The latest proposal to extend the sales tax to candy, now exempt as a food item, is drawing both opposition and support in Olympia. The Children's Alliance supports the proposal, which would use the revenue from taxed candy to restore medical and dental programs for children. Teresa Mosqueda, advocacy & legislative relations for the Children's Alliance, says:
“We can no longer afford to subsidize candy and sweets. These items are not food items.”
As the Washington Legislature debates enacting a tax on sugar-sweetened beverages, three guests columnists in health care professions make their case for supporting a tax that would both save taxpayers money, reduce childhood obesity, and provide basic health care, nutrition and health-related educational programs.
Benjamin Danielson, M.D., vice president of the Children's Alliance board, David Fleming, M.D., director and health officer of Public
Health-Seattle & King County, and Lenna L. Liu, M.D., pediatrician at Seattle Children's Hospital write:
The latest tax proposals from the House, Senate and Governor Gregoire place many child and family programs on the chopping block. Child advocates, including the Children's Alliance, are urging lawmakers to consider the effects on business if child care funding for over 7,000 low-income families is cut.
Jon Gould, deputy director of the Children's Alliance, says:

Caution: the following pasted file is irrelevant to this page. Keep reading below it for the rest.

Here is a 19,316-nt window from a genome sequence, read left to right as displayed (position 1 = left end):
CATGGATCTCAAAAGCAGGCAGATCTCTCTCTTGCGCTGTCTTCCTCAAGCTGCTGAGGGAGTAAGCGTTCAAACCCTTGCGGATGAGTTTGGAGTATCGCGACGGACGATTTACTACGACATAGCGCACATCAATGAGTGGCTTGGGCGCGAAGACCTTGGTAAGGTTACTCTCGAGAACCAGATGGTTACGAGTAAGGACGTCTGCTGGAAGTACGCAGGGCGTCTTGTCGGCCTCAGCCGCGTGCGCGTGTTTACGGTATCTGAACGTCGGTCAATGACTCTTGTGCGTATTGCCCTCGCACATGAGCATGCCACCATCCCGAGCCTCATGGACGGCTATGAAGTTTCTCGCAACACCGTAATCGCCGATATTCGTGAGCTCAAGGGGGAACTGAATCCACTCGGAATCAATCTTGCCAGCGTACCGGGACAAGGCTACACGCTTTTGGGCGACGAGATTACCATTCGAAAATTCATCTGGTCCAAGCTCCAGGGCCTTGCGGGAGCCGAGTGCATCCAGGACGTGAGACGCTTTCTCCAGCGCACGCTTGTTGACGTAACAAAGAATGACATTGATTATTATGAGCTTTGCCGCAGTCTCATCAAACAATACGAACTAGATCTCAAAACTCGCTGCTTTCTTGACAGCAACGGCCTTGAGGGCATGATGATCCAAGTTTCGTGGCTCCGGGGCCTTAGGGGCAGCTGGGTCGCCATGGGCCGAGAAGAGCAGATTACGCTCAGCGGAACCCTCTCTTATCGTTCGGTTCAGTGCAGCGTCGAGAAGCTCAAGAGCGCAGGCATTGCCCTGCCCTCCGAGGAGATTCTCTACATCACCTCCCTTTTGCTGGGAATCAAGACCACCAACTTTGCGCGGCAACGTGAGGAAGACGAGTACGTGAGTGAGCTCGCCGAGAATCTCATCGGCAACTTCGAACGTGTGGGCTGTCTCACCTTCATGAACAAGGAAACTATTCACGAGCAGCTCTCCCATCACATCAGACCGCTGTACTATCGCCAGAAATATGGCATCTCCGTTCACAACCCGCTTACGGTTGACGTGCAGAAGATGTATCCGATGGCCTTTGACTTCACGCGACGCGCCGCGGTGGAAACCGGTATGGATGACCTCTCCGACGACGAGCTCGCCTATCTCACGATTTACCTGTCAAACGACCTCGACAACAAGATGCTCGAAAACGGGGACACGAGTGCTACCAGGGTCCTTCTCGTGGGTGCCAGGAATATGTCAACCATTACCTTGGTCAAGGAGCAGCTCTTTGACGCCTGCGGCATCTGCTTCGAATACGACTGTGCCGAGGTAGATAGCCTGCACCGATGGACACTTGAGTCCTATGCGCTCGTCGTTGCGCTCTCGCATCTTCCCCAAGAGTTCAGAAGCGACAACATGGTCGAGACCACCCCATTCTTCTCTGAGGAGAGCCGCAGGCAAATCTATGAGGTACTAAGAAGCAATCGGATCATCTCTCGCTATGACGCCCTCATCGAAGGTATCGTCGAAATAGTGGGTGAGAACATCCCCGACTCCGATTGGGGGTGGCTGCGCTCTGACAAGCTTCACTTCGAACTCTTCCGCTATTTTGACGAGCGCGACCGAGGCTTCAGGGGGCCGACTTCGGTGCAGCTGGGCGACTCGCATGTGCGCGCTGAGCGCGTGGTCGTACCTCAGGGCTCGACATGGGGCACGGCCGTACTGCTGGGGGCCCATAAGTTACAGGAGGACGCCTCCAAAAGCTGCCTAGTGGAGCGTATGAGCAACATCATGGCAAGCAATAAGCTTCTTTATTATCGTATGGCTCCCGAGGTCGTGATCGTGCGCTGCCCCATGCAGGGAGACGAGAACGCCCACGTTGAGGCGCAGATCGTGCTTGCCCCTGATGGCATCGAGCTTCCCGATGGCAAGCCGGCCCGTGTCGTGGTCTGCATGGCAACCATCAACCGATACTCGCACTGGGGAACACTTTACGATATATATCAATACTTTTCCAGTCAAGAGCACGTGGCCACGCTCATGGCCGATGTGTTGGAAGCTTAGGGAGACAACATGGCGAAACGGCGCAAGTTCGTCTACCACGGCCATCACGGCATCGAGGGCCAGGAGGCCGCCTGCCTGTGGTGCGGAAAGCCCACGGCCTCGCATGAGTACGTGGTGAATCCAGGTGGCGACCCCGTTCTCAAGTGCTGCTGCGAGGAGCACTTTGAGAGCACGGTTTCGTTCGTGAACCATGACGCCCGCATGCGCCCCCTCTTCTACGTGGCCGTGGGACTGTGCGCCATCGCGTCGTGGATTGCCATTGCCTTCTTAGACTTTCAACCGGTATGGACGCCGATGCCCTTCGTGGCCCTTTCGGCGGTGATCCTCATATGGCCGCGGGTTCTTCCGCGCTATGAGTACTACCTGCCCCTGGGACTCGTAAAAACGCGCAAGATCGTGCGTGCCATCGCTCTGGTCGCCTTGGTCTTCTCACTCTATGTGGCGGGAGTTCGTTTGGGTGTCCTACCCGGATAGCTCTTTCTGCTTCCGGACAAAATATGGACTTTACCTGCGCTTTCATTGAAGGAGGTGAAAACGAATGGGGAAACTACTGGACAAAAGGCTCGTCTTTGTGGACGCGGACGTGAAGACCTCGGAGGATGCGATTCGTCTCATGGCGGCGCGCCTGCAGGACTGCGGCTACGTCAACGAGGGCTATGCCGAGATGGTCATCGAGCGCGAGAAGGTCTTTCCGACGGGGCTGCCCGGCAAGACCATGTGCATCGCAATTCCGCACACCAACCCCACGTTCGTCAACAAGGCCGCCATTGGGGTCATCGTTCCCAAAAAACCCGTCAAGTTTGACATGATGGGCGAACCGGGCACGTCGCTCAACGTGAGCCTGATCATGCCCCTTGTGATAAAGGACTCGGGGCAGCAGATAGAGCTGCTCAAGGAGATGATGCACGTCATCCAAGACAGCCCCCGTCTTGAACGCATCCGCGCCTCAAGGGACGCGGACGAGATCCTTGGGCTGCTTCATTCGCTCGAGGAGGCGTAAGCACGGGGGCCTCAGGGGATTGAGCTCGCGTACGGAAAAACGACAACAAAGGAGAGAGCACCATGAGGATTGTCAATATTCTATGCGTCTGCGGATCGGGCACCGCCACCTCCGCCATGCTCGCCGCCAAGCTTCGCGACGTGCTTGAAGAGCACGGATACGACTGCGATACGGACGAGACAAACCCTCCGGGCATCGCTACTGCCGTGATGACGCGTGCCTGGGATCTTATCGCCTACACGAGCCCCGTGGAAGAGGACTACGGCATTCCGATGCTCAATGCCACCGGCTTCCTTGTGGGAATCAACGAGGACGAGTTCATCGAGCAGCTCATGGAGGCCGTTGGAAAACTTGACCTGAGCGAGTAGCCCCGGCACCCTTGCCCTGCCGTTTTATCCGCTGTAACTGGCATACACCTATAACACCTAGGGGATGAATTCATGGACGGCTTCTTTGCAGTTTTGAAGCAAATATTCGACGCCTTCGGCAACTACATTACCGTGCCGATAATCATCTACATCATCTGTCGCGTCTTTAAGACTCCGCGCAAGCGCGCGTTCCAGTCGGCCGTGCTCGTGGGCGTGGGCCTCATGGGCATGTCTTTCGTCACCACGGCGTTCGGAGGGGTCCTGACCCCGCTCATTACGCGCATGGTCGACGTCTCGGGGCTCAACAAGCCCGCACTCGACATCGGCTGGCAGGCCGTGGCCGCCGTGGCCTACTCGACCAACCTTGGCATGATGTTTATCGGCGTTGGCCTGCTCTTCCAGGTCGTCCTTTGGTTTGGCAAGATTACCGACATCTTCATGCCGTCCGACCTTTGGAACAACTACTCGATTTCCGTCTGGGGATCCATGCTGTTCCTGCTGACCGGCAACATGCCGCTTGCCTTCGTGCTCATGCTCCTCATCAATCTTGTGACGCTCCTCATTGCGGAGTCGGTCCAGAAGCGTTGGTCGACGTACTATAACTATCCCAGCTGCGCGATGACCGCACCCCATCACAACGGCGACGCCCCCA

As lawmakers work in Olympia, the Children's Alliance and the Rebuilding Our Economic Future Coalition, of which the Children's Alliance is a member, continue to advocate for offsetting painful cuts with new revenue.
Jon Gould, the Children’s Alliance Deputy Director, pointed out that HB 3183, has more elements than just a sales tax increase for the general fund. The bill would also direct new revenue to highway projects and public transportation.
A recent report by the Food Research and Action Center found that 18.8 respondents in the North Olympic Peninsula have had trouble affording enough
Linda Stone, senior food policy coordinator for Washington's Children's Alliance, said the 6th Congressional District probably was high on the list because it is largely rural.
Sarah McIntyre, daughter of Children's Alliance member Vicky McIntyre, is highlighted in the following Say Ahhh! blog post highlighting the importance of protecting our state's investment in Apple Health for Kids.
The Seattle Times invited the Children's Alliance and a handful of other organizations to write an oped giving state lawmakers advice for the upcoming session.
We urged them not to turn their backs on the children and families who need them most. "If we do," Executive Director Paola Maranan wrote, "we would only create problems that become costlier to solve down the road."
The Children's Alliance continues to obtain coverage surrounding the announcement that Washington won a $7.5 million "performance bonus" for the state's health insurance program for low- and moderate-income kids. The extra money, which the Children's Alliance worked hard to help the state secure, can and should be used to stop 16,000 kids from losing Apple Health for Kids coverage.
The Olympian article quotes Jon Gould, deputy director of the Children’s Alliance, who called on lawmakers to:
The Children's Alliance continues to gain coverage from rising hunger rates. This article ran in the Spokesman-Review and cites hunger figures from our 'Hungry in Washington' report and quotes Linda Stone, our Senior Food Policy Coordinator, saying: